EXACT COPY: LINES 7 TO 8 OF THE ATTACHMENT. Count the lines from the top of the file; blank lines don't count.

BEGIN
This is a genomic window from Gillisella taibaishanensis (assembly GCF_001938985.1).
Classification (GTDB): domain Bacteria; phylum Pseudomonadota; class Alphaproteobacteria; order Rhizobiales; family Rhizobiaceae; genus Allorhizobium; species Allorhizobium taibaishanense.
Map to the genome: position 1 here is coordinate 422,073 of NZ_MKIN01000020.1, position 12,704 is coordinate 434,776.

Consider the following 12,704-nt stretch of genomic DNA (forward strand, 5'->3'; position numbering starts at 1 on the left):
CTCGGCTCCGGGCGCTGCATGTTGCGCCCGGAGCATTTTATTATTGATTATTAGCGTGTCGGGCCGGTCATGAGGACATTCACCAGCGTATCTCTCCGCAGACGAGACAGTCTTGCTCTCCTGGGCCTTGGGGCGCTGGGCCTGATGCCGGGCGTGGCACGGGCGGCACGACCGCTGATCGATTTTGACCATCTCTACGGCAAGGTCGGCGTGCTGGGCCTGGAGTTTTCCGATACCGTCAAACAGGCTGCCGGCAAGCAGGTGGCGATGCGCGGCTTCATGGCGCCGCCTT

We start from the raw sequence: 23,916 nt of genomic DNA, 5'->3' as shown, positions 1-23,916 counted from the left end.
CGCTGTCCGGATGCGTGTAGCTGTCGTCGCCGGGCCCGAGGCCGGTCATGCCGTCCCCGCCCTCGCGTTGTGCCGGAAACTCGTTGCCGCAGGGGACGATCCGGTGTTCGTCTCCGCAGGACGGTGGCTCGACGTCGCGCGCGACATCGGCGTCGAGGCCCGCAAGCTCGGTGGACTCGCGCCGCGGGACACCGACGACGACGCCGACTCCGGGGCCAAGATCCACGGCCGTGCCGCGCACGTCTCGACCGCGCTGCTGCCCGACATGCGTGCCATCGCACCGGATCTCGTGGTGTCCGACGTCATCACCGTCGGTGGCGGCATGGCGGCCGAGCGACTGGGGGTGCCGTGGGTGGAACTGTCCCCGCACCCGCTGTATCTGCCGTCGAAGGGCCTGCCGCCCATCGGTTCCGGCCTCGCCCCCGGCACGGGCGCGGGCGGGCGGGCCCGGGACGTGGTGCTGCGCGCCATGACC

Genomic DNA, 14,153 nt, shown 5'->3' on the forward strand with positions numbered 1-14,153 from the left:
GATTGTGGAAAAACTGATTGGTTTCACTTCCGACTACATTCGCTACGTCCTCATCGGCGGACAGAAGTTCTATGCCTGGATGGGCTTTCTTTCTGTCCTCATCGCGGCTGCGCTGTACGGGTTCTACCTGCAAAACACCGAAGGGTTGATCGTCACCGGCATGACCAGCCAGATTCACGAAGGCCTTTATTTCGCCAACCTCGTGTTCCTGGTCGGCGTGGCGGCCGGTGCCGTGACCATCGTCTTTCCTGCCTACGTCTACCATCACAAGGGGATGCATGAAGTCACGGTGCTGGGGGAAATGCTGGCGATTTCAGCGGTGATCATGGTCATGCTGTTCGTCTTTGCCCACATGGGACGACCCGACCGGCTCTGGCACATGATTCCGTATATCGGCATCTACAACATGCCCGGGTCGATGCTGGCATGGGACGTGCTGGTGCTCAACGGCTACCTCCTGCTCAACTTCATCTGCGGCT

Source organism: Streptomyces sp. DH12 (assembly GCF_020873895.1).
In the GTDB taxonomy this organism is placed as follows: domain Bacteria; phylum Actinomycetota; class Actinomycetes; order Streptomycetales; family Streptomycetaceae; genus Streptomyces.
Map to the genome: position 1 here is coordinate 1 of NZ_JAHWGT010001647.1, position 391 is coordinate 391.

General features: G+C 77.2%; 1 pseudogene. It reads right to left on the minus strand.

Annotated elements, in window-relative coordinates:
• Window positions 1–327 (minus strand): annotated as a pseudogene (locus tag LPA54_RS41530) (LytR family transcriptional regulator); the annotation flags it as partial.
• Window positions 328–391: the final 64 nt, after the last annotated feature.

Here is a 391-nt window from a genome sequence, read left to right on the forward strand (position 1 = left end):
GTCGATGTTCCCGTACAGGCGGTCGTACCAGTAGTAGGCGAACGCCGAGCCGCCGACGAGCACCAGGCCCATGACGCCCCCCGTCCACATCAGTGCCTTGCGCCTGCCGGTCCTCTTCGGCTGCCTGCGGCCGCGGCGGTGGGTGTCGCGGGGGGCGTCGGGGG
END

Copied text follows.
CGCTGTCCGGATGCGTGTAGCTGTCGTCGCCGGGCCCGAGGCCGGTCATGCCGTCCCCGCCCTCGCGTTGTGCCGGAAACTCGTTGCCGCAGGGGACGATCCGGTGTTCGTCTCCGCAGGACGGTGGCTCGACGTCGCGCGCGACATCGGCGTCGAGGCCCGCAAGCTCGGTGGACTCGCGCCGCGGGACACCGACGACGACGCCGACTCCGGGGCCAAGATCCACGGCCGTGCCGCGCACGTCTCGACCGCGCTGCTGCCCGACATGCGTGCCATCGCACCGGATCTCGTGGTGTCCGACGTCATCACCGTCGGTGGCGGCATGGCGGCCGAGCGACTGGGGGTGCCGTGGGTGGAACTGTCCCCGCACCCGCTGTATCTGCCGTCGAAGGGCCTGCCGCCCATCGGTTCCGGCCTCGCCCCCGGCACGGGCGCGGGCGGGCGGGCCCGGGACGTGGTGCTGCGCGCCATGACC

Genomic DNA, 14,153 nt, shown 5'->3' on the forward strand with positions numbered 1-14,153 from the left: